dawn commission

L-R: Mr Wale Adelaja, baba’s second hand, Mr Dipo Famakinwa, Prince Adeleke, Prof Richard Olaniyan

an overview of the event

An Overview of the event

overview of the event

Another Overview of the event 

There are so many reasons the Yoruba folks should remain proud and stand for what they believe; it’s high time we stopped hiding over the ‘covering’ of the government and stand on our own as a nation and entity. The 81 year old man of great in-depth of wisdom and knowledge shares unscripted historical cultures and assets Yoruba people shared in old times. Baba gave a very mind-blowing empowering ‘talk’ which lasted for about an hour; the following are the paraphrased proclamations from his one hour ‘talk’ at the event:

I want to congratulate you all for been members of the Yoruba nation. Our history in comparison with other people and what I find all the time, sometimes it’s my own imagination, for instance, on this continent of Africa, a black world in Africa, our great grandfathers somehow managed to do something that no other nation did, that is we built towns and cities with walls and palaces and huge market places and so on.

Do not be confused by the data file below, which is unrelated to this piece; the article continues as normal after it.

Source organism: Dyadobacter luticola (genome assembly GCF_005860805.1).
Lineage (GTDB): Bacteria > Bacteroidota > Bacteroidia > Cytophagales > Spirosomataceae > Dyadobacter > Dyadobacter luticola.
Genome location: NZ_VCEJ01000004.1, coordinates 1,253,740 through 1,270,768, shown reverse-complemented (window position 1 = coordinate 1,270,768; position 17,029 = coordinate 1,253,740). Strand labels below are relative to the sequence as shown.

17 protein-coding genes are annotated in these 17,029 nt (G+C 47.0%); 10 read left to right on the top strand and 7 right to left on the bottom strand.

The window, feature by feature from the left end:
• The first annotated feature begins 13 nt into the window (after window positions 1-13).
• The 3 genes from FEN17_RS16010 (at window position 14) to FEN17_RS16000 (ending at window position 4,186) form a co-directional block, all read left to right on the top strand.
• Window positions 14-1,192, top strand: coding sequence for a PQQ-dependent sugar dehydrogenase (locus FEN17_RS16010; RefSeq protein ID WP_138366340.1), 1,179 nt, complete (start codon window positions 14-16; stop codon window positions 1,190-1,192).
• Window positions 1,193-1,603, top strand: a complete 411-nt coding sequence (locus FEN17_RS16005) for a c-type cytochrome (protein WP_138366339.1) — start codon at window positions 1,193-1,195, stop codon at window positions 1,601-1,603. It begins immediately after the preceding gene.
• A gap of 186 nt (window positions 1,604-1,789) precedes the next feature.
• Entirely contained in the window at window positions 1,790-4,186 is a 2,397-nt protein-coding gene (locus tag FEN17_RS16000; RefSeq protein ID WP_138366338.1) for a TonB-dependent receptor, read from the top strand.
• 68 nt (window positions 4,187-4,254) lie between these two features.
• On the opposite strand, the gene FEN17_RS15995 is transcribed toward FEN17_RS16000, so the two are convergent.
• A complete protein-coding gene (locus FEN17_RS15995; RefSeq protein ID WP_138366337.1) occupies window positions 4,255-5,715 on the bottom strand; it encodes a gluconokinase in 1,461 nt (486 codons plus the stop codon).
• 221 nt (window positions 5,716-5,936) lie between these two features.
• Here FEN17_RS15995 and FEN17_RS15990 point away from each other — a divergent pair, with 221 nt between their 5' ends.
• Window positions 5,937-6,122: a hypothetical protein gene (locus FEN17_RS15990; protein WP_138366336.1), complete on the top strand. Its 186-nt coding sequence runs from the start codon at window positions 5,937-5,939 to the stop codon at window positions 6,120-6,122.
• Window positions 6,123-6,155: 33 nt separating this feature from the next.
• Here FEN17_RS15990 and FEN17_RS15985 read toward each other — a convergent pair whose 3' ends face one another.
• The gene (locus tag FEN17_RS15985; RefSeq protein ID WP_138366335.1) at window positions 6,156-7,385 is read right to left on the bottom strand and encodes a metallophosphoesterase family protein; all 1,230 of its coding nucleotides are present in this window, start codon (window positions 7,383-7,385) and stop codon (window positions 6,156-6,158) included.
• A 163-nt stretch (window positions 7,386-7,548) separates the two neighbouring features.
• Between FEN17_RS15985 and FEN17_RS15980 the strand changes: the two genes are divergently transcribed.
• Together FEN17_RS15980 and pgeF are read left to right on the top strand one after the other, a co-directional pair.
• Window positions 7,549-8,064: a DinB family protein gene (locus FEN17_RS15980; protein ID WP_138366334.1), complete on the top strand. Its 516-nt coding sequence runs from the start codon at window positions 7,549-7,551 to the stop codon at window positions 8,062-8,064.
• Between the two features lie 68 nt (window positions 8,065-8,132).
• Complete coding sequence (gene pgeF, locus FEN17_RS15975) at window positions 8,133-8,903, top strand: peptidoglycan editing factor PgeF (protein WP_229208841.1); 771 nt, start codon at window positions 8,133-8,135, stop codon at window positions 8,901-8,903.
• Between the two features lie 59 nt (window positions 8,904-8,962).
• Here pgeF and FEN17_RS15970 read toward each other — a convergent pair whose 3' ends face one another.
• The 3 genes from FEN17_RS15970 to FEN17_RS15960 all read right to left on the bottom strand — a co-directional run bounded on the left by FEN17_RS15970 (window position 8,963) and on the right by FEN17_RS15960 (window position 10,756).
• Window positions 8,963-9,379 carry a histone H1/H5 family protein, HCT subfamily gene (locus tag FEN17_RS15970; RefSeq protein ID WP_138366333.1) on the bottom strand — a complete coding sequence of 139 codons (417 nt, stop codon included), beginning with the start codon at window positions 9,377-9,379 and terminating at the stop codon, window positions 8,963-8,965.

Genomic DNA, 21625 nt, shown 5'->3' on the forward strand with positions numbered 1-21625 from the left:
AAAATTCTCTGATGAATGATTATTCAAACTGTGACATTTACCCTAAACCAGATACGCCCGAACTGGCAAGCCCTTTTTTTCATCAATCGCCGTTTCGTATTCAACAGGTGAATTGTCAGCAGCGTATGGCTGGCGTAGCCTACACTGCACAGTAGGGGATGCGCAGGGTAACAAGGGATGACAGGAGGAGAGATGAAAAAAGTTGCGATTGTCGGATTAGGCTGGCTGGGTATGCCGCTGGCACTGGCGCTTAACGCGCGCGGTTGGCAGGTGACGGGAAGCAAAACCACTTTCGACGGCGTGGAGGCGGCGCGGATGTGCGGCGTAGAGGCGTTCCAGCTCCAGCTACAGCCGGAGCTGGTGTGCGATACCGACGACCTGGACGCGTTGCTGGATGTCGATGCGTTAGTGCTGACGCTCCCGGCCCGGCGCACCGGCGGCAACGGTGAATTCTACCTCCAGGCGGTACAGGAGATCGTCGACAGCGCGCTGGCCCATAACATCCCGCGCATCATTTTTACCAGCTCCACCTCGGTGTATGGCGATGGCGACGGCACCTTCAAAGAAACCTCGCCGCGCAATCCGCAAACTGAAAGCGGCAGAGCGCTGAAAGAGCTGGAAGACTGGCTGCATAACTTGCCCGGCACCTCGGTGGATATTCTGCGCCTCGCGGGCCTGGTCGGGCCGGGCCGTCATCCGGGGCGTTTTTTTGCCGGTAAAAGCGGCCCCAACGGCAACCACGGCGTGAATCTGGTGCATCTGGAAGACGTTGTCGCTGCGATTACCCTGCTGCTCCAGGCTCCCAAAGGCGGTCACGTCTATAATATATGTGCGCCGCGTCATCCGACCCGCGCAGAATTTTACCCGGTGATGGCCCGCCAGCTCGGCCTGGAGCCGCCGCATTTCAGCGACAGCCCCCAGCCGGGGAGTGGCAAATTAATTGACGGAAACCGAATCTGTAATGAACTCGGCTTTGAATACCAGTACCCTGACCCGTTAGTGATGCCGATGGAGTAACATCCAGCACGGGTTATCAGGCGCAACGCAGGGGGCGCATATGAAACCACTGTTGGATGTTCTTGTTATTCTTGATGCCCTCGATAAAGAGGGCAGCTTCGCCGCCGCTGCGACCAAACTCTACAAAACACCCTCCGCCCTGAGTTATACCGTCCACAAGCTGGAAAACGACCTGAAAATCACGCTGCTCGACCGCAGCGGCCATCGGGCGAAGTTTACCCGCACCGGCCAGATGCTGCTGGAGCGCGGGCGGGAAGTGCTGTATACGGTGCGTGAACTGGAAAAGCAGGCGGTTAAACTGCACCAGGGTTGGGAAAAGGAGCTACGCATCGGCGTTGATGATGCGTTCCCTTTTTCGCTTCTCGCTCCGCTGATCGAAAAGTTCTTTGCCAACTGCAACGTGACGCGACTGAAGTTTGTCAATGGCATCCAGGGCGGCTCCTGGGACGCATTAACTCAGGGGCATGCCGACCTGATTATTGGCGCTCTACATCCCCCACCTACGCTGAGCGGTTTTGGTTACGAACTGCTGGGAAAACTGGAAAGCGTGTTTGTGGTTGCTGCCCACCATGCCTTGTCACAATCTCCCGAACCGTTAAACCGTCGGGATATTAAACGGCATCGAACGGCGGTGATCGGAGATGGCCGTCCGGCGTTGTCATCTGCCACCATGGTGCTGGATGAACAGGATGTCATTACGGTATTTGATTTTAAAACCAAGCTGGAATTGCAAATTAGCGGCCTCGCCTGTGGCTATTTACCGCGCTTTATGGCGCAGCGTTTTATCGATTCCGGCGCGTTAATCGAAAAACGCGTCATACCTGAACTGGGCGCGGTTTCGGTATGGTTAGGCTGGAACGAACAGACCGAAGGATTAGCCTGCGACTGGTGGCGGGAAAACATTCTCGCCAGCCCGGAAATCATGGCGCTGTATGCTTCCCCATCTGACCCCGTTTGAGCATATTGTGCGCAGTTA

“There’s a great city of Oyo Ile that later perished, that’s something we must recreate by the way, we can’t leave that great piece of our history in the jungle forever, we have to recreate that city, we have to go back there”.

In Yoruba land, we are very unique, every City was surrounded with a wall, our own walls were built with a very big interior trench so that any enemy who’s going to attack will first of all have to go into the trench and find his way up, that’s how we build our city walls and perhaps the greatest of those walls is what is now in Ijebu Ode, the city wall that is known as the Eredo.

“Some people have done a research in Eredo, in Ijebu Ode city wall and they have told us in their report that it is one of the largest man-made structures on earth, it’s seen from satellites, and they said the amount of earth that was dug out of the Eredo is at least a million tonnes of material more than the material that built the great pillars in Eygpt.